Little Women is at the top of my list of childhood favorites. I’m not alone, as almost every female friend and acquaintance I know says the same thing. Louisa May Alcott wrote this book in 1868. It was an instant hit and has continued to remain a hit.
It’s a story loosely based on the author’s own family experience. In it we find a family of four daughters (Beth, Jo, Meg and Amy). a mother (Marmee) and a father who is away from home as a civil war chaplain. In addition, we have Aunt March, old Mr Laurance, his grandson Laurie, John Brooks and so many more. This novel is rich with characters.
The plot revolves around the daily activities of the four girls and follows them for several years as they grow from girls into women. Each of the four girls have different personalities, with strengths and weaknesses. I enjoyed reading how they were all so creative when it came to devising ways to entertain themselves and each other. One of the activities included a secret society, The Pickwick Club, or P.C. as they called it. Gardening was another activity. Each girl had her own quarter where she planted her favorite flowers. All that is, except for Jo, who liked to experiment with different flowers. The girls also had various chores and other jobs.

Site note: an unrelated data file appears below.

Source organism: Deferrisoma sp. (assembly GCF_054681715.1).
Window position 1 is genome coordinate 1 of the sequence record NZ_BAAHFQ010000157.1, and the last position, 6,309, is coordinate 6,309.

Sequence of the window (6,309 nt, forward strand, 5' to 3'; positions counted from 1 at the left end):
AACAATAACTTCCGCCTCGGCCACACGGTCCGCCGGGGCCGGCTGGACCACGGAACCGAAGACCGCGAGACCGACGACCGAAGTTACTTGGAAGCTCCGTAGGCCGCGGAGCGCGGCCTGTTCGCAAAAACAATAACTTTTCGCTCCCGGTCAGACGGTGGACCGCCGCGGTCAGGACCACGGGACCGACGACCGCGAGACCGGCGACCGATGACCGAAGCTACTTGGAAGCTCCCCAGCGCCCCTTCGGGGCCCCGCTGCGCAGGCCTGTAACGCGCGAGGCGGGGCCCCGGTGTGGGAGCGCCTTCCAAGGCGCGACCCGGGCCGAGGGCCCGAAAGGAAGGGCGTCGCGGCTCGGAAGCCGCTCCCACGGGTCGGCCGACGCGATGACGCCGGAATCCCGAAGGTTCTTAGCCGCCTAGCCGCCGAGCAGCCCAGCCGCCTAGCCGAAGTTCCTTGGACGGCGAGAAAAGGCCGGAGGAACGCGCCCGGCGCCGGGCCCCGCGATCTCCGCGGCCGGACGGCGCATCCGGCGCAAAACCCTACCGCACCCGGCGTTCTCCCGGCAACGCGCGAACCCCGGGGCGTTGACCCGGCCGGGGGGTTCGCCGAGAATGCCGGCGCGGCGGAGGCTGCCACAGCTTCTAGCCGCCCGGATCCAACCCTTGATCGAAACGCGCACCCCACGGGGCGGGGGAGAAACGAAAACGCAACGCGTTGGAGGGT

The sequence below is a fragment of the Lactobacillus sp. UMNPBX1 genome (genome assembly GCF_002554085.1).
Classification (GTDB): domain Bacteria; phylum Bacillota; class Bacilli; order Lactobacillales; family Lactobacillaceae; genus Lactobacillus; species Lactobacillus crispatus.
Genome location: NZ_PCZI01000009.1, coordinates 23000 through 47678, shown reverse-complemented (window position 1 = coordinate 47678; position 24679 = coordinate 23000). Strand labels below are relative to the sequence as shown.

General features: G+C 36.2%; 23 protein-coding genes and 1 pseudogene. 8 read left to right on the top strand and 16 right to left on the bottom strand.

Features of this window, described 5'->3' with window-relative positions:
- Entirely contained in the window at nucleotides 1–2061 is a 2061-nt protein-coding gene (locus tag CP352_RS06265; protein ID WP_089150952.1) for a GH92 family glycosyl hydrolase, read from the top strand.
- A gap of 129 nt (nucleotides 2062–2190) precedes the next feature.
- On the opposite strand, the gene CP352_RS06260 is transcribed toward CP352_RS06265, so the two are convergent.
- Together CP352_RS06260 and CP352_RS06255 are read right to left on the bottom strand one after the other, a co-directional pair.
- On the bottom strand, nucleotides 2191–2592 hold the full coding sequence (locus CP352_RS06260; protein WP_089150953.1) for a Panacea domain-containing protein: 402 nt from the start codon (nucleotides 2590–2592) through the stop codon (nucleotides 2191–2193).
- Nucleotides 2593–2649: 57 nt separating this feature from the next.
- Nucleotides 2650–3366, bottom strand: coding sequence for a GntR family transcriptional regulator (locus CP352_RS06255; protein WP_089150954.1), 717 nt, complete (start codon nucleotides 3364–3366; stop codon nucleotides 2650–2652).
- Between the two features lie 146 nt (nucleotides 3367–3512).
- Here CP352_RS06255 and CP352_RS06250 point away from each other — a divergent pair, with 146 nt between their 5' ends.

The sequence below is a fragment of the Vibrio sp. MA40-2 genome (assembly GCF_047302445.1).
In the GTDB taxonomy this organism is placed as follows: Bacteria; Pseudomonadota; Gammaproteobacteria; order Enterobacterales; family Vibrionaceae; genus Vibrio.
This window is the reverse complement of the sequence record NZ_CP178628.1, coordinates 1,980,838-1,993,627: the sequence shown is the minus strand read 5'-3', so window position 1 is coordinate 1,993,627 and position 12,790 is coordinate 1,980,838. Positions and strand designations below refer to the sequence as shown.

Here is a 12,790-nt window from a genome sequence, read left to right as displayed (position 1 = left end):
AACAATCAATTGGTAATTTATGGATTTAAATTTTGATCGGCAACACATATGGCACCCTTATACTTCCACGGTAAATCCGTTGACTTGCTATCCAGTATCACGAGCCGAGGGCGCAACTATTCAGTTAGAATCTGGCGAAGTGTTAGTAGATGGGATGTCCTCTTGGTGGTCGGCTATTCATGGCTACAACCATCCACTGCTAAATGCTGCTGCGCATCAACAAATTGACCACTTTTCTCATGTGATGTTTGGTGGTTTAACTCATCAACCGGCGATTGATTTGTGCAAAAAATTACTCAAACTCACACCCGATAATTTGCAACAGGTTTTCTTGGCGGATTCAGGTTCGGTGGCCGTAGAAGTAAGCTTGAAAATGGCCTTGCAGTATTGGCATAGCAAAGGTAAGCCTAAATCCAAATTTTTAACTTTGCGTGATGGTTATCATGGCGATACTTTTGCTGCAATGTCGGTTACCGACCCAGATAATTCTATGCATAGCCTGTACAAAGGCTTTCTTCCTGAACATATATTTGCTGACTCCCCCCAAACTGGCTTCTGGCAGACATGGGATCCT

The book follows the girls with various friendships and as they contemplate marriage and what they will do with the rest of their lives. There are various issues in the book that I didn’t notice in previous readings. I liked the strong feminine determination they each showed. As a child I remember liking Jo because she was such a tomboy. I still like her for that.
It’s been 140 years since the book first came out and it’s still relevant for today’s girls/young women. I was thinking about this book for my ten-year-old granddaughter but I’ve decided to wait a year or two. I’d recommend this for 12 and up.
This review of Little Women is the last book in my Childhood Favourite Reading Challenge. Tomorrow I’ll post my wrap-up of the challenge.